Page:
Prior to the podcast, Wilson gave me a look at his latest Constellation research on data supply chains. One of his key arguments: data brokers are here to stay. The daunting problems they pose cannot be ignored.
We need to keep plugging away at this because they're brokering our data every single day now. So we need to figure out solutions.
"Data brokers" is a broad umbrella; Wilson concedes this field will change considerably as our business models shift. But at the core, it's about addressing a world where data is a core resource - and a business asset.
Every day, we generate massive quantities of data exhaust that pass through a bunch of intermediaries, some of them unknown and, perhaps, unregulated. That's where Wilson's concern lies. He makes a distinction between data mining, and data refining. Many of these "data brokers" are in the refining business, applying analytics to our data and so forth. And while " data brokers" can come off as a derogatory term, some of these brokers are adding value. It doesn't mean they shouldn't be regulated.
On the surface, this is a dark picture:
Most of this comes under surveillance capitalism, and it's pretty dark, and it's a double whammy. We've got shady characters making money out of our data without us knowing it, and worse, to rub salt into the wounds, they're getting breached. And that's a terrible thing.
Wilson warns that our cynicism can be an impediment:
You don't throw the baby out with the bathwater. The reality is that data is valuable. It's actually too valuable for people to look after for themselves.
Now we're onto one of Wilson's core points: putting all of this on individuals is wildly unrealistic.
This is not the Wild West. We need to evolve security from the sort of do-it-yourself security, pack-your-own six-shooter and keep-the-bad-guys-out. We need to evolve through the pony express stage of data management, and get to a point where there are responsible data intermediaries who are being held to account.
We may be jaded about regulation, given that so many digital regulations seem to either lack teeth, or digital nuance. But Wilson holds firm: savvy regulation is part of the solution here. And, for the good news: he sees a shift even in the U.S., amongst privacy-lax consumers:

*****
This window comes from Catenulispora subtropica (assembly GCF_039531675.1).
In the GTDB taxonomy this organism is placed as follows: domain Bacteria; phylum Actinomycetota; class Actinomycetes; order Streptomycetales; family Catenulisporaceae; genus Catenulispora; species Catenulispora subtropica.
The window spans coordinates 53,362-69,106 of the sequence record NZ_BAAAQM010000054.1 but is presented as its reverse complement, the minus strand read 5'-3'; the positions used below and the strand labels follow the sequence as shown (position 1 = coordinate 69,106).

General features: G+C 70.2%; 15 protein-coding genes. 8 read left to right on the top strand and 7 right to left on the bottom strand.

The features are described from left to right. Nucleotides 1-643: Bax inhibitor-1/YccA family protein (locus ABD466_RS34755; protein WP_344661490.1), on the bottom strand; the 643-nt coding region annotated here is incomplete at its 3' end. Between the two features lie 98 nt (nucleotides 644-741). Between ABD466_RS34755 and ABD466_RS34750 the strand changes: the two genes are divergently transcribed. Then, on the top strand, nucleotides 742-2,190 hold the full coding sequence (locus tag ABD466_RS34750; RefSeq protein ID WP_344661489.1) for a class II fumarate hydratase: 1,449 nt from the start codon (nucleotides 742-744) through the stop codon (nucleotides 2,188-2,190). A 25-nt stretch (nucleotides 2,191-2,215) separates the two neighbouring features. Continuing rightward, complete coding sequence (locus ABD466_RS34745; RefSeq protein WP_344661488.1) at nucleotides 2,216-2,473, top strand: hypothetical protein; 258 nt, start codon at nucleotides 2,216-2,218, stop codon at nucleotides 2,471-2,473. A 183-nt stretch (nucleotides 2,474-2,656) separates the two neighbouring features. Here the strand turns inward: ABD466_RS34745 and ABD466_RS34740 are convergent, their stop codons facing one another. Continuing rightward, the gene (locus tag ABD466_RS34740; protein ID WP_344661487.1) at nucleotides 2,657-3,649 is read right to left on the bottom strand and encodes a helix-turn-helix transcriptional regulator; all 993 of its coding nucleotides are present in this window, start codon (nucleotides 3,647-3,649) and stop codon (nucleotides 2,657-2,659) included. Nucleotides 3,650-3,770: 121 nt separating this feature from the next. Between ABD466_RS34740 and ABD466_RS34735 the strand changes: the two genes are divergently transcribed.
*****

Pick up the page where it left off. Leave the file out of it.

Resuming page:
We have actually detected, in the last two or three years, a shift in sentiment towards GDPR in the USA. By and large, you know, the people that come to this event, Constellation Connected Enterprise, are pretty measured in their view about privacy management.
I think most both people in the C-suite in the USA appreciate the need for data protection. Data privacy is good. It's going to be good for business, and it needs to come with a measure of regulation... California has passed GDPR-like regulation and we think that it's the start of the right level of regulation that goes with the digital economy.
If digital identity isn't dead, then where to we go from here?
So where does Wilson's research go from here? As he riffed, now that identity is dead, what is next?
Let's repurpose our thinking. We've got some really cool protocols. I mentioned the FIDO Alliance. There's a number of standards that we don't need to go into, but they are all about verifying claims.
As per our podcast talk on attributes, verification is going to shift constantly:
Identity management, for me, is about proving things about myself. I want to log onto a bank and prove that I have a particular bank account. Sometimes I want to log on and prove that I am the controller of a multi-party bank account with my wife. And sometimes I want to log onto a health service and prove my health identity. So this is all about proving things about me in different contexts.
More good news, from Wilson's vantage point: if we can make progress here, we can apply it to other vexing issues:
This is actually a very similar problem to what we have with fake news and provenance in the real world and in the IoT.
Ergo, the disillusionment with overhyped identity solutions gives way to better things:
If identity isn't doing what we thought it was going to do, the good news is the protocols and the devices and the chips can be repurposed to do something, and it's much bigger and grander and actually more important.
So I'm really optimistic that we're going to see some order in the supply chains of data. In some sense, blockchain is a bit of a go at that. Some of the good things about blockchain have been a well-intended effort to produce some order in the chaos of supply chains.
It's not often you'll hear Wilson say something that positive about blockchains - but his critique of blockchains is another discussion for another post. Oh boy - that will be fun.
Here is the entire podcast for playing and downloading - I didn't cover off nearly all the points we addressed in the audio.
You can also download the podcast or subscribe on iTunes...